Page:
Acquired Color Vision Deficiency
The most common way color vision deficiencies occur is through genetic inheritance. However, this does not mean you are immune to a color vision deficiency just because you didn’t inherit one at birth. An acquired color vision deficiency can happen for several reasons over the course of one’s life.
Chronic illnesses can often lead to color blindness down the line. A few common chronic illnesses that can result in color blindness include Alzheimer’s disease, diabetes mellitus, glaucoma, leukemia, liver disease, chronic alcoholism, macular degeneration, multiple sclerosis, Parkinson’s disease, sickle cell anemia, and retinitis pigmentosa.
Chronic illnesses may only affect one eye, or they could affect each eye differently. Treating the illness can also restore vision in some cases.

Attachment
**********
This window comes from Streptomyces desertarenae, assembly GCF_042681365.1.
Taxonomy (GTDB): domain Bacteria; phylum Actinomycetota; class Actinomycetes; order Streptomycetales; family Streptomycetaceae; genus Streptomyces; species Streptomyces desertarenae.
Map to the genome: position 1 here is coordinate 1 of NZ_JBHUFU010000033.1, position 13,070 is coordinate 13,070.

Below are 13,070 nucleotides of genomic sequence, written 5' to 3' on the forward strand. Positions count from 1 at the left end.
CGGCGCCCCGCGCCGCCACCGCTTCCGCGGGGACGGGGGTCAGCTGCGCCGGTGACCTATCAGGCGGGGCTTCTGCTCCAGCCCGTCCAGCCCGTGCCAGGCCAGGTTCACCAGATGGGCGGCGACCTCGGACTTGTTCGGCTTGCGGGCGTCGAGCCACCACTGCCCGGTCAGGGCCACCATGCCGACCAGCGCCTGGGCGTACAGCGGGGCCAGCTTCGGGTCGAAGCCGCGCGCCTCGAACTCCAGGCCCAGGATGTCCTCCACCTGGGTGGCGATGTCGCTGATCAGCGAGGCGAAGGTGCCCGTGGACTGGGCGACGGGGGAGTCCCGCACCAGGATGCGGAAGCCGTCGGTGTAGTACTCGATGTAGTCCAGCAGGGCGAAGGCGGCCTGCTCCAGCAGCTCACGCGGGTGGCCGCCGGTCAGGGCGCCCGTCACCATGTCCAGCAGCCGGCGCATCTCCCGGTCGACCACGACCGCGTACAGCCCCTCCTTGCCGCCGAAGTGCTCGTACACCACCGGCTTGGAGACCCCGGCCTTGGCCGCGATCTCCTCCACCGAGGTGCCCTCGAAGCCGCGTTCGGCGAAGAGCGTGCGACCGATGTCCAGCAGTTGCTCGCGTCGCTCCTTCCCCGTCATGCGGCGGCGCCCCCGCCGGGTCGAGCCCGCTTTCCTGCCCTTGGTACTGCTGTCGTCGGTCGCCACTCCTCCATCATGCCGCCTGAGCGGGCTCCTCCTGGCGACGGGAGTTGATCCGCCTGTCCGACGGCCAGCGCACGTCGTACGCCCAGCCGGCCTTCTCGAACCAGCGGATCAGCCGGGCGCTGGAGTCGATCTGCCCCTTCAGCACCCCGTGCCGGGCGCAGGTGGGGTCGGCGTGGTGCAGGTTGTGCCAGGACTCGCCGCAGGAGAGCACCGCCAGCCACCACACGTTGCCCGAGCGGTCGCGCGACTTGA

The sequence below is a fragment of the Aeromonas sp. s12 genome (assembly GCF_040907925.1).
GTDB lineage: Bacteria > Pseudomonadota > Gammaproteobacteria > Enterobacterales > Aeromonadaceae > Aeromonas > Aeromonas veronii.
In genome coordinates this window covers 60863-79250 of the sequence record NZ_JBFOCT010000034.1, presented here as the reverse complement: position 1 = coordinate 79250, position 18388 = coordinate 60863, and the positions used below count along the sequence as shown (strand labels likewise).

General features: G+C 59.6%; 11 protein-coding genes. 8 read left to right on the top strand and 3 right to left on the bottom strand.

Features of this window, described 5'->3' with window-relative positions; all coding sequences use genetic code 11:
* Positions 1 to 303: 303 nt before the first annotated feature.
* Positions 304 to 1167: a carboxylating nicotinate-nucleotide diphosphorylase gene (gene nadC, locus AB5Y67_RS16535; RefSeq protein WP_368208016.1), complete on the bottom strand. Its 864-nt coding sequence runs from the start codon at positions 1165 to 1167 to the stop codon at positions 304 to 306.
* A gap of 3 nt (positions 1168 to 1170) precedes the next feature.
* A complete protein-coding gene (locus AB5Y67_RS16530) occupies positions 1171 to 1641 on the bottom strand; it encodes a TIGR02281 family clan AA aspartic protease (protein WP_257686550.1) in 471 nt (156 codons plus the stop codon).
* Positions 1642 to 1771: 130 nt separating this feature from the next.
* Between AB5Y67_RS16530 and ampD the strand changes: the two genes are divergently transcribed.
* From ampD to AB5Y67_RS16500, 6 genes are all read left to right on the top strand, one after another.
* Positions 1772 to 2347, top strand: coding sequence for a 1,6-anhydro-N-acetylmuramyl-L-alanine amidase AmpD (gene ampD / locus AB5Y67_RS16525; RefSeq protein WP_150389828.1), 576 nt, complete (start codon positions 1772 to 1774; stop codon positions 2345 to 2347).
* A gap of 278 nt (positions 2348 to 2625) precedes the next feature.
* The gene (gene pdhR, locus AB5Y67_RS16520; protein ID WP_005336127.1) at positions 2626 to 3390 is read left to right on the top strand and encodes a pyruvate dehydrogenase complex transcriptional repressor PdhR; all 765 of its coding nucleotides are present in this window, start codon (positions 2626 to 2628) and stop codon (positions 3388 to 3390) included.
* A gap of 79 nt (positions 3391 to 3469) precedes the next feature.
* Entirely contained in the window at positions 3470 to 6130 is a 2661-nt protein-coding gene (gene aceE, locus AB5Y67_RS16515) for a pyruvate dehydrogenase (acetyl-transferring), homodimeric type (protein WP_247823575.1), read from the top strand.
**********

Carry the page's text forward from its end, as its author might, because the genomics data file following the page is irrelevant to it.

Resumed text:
Accidents or strokes can damage the retina or affect particular areas of the brain and eye that can lead to color blindness.
Certain medications, such as antibiotics, barbiturates, anti-tuberculosis drugs, high blood pressure medications, and several medications used to treat nervous disorders and psychological problems, may cause color blindness.
Exposure to industrial or environmental chemicals, such as carbon monoxide, carbon disulfide, fertilizers, and some chemicals containing lead, can also cause color blindness. This is a significant concern for those whose workplace conditions expose them to chemicals.
As we age, physical changes begin to occur in our bodies, especially those affecting our vision. Just like our crisp vision begins to blur, for people over 60 years of age, physical changes might affect a person’s capacity to see colors.
There are many reasons for an acquired color vision deficiency, from old age to accidents to chronic illness. While most vision deficiencies, including acquired ones, are not curable, luckily, taking a color-blind glasses test can fit you with a pair of glasses that can help bring color vision back into your life.